by EF Swagee
The bone-chilling bluster that accompanied Chicagoland's latest winter storm did not keep dedicated free speech advocates from exercising the First Amendment outside the DuPage County criminal court building this morning.
The group of eight demonstrators included members of Dupage Peace Through Justice Coalition, DuPage Against War Now, and Women In Black.
Some held signs reading, "Dissent Is Patriotic", "Resist Illegitimate Authority", and "This Is Free Speech". Others distributed leaflets with information about an ongoing legal battle between DuPage County law enforcement officials and local peace activists; Jeff Zurawski of Downers Grove and Sarah Hartfield of Naperville, aka "The DuPage Two", who were arrested weeks after they displayed an IMPEACH Bush & Cheney banner while standing on a public walkway above Interstate 355 in un-incorporated Lombard.
News about the DuPage Two case has been reported in mainstream publications like the The Daily Herald, Chicago Suburban News, and The Chicago Tribune. It’s made its way around the internet, too, at: ChicagoFreeSpeechZone, The Progressive, Crooks & Liars, Freeway Blogger, MichaelMoore.com, News With Views, After Downing Street, and other sites.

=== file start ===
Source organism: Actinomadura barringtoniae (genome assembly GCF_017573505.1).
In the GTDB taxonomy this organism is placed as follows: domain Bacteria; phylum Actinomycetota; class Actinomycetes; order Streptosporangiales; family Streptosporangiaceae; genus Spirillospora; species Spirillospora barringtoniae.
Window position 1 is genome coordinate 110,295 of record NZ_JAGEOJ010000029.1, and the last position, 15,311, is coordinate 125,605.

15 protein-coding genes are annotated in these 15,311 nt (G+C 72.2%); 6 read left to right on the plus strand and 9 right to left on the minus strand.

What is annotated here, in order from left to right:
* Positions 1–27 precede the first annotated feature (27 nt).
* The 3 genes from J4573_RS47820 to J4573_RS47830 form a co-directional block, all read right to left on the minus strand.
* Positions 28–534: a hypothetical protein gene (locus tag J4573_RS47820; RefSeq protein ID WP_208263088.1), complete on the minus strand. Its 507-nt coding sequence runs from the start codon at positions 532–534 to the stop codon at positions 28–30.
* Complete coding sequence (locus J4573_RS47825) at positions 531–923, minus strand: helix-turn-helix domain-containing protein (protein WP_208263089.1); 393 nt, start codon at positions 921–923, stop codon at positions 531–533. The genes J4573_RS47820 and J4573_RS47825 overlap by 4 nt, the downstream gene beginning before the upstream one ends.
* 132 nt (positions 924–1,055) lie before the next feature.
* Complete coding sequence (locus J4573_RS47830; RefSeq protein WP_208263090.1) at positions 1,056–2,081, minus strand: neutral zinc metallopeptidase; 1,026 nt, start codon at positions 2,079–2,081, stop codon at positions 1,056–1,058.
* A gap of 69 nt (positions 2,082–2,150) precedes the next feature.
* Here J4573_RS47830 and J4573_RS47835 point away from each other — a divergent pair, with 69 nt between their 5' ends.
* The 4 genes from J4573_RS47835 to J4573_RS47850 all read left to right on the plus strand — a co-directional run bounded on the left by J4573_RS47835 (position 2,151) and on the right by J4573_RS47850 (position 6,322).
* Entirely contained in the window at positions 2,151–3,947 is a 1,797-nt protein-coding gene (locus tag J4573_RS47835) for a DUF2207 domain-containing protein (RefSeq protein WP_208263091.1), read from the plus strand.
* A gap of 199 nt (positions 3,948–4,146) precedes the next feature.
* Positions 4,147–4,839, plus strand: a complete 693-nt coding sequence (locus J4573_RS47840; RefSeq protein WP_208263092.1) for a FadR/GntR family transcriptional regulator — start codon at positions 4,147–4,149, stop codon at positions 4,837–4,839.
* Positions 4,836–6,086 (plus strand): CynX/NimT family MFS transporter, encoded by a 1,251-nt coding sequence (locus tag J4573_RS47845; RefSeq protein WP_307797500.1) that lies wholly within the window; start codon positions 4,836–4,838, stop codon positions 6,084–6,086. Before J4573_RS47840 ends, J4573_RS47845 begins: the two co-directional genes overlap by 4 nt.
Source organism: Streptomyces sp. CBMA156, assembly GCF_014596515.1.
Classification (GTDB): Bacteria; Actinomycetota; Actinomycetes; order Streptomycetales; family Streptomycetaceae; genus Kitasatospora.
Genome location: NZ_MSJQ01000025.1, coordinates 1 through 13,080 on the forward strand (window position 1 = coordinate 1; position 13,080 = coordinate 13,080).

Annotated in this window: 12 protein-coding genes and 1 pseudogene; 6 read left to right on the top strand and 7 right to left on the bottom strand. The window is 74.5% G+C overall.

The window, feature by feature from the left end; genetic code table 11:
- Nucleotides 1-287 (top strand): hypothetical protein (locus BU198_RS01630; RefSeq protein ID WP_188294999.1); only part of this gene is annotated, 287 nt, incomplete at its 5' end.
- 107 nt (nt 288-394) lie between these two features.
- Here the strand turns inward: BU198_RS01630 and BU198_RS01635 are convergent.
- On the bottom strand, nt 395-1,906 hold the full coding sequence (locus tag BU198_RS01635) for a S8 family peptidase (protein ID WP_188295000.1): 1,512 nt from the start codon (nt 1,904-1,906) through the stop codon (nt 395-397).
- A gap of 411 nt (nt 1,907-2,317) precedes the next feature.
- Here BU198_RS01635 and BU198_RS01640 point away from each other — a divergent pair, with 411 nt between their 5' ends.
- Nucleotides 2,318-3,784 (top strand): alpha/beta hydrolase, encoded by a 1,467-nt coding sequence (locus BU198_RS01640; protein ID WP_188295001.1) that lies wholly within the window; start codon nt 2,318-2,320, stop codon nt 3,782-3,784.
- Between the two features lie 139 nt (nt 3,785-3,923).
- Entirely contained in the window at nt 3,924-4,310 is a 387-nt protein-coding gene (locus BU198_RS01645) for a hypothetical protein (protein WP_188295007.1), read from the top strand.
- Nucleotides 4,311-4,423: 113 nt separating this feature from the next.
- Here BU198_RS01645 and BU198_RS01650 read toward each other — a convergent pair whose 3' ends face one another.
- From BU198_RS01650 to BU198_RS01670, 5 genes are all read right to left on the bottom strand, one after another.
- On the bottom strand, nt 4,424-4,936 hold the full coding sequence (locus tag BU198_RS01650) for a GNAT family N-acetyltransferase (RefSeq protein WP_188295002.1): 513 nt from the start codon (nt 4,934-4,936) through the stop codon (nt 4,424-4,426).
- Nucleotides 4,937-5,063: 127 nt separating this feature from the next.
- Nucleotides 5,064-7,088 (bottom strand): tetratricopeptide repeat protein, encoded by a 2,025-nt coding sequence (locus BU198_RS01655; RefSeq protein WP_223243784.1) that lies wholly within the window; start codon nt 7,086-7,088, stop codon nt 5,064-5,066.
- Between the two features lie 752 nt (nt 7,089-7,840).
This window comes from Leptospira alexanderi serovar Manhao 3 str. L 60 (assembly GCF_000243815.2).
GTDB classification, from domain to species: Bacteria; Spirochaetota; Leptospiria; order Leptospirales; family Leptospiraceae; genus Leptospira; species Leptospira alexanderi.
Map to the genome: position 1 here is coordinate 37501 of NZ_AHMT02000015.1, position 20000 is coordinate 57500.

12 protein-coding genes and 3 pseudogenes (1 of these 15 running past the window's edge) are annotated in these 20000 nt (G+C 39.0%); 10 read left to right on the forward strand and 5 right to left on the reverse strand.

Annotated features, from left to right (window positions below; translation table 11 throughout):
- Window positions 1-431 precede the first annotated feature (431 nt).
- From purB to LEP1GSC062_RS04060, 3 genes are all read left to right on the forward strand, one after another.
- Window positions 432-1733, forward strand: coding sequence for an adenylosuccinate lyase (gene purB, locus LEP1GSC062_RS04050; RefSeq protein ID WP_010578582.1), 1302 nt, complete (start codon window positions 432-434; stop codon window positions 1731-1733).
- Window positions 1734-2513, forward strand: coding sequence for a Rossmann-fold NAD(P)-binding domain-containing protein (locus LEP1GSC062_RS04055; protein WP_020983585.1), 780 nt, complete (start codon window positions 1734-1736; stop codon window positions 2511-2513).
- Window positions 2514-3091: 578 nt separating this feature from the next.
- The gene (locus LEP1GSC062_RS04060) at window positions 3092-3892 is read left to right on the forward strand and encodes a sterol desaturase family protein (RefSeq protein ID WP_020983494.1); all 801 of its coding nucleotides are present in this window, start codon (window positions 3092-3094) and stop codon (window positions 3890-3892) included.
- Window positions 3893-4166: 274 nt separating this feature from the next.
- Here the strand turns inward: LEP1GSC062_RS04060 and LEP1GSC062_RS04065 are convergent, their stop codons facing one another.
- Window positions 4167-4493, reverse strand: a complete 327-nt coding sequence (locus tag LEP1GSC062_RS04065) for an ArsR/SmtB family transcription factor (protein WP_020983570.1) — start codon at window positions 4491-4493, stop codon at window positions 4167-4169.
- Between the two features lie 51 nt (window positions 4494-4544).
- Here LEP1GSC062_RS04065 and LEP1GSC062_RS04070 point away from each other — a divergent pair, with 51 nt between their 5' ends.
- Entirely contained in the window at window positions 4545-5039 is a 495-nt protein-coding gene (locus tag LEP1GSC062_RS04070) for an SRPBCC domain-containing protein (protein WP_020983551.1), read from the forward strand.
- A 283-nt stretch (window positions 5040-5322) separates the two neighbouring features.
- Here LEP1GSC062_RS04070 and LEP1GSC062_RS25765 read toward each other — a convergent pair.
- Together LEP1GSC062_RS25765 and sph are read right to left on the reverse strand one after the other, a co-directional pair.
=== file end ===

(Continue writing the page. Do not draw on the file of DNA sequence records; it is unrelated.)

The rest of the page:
The activists who braved the arctic tundra-like wind chill say the case, which is up for a hearing this Thursday on the defendants' motion to quash the arrest warrants, is very important because it strikes at the 1st Amendment’s core.
Kevin Lindemann, co-chair of the DuPage Peace Through Justice Coalition said, "I try to follow these cases, and I must say, I have never heard of one quite like this. Peace activists are bannering over expressways all across the country, and generally there are no problems with the police,as long as the banners are held and not attached to public property andnot dangled in a way that they could fall on to the expressway."
Some heated verbal exchanges between demonstrators and passersby provided warmth for the participants, no doubt. Paul Kreft of Downers Grove was holding an anti-war placard when a sharply dressed, middle-aged man, a lawyer perhaps, questioned his support for our troops in Iraq. Kreft told the court-goer that he wants the troops home now. With crude eloquence, the man replied, "Shut your fucking pie hole!"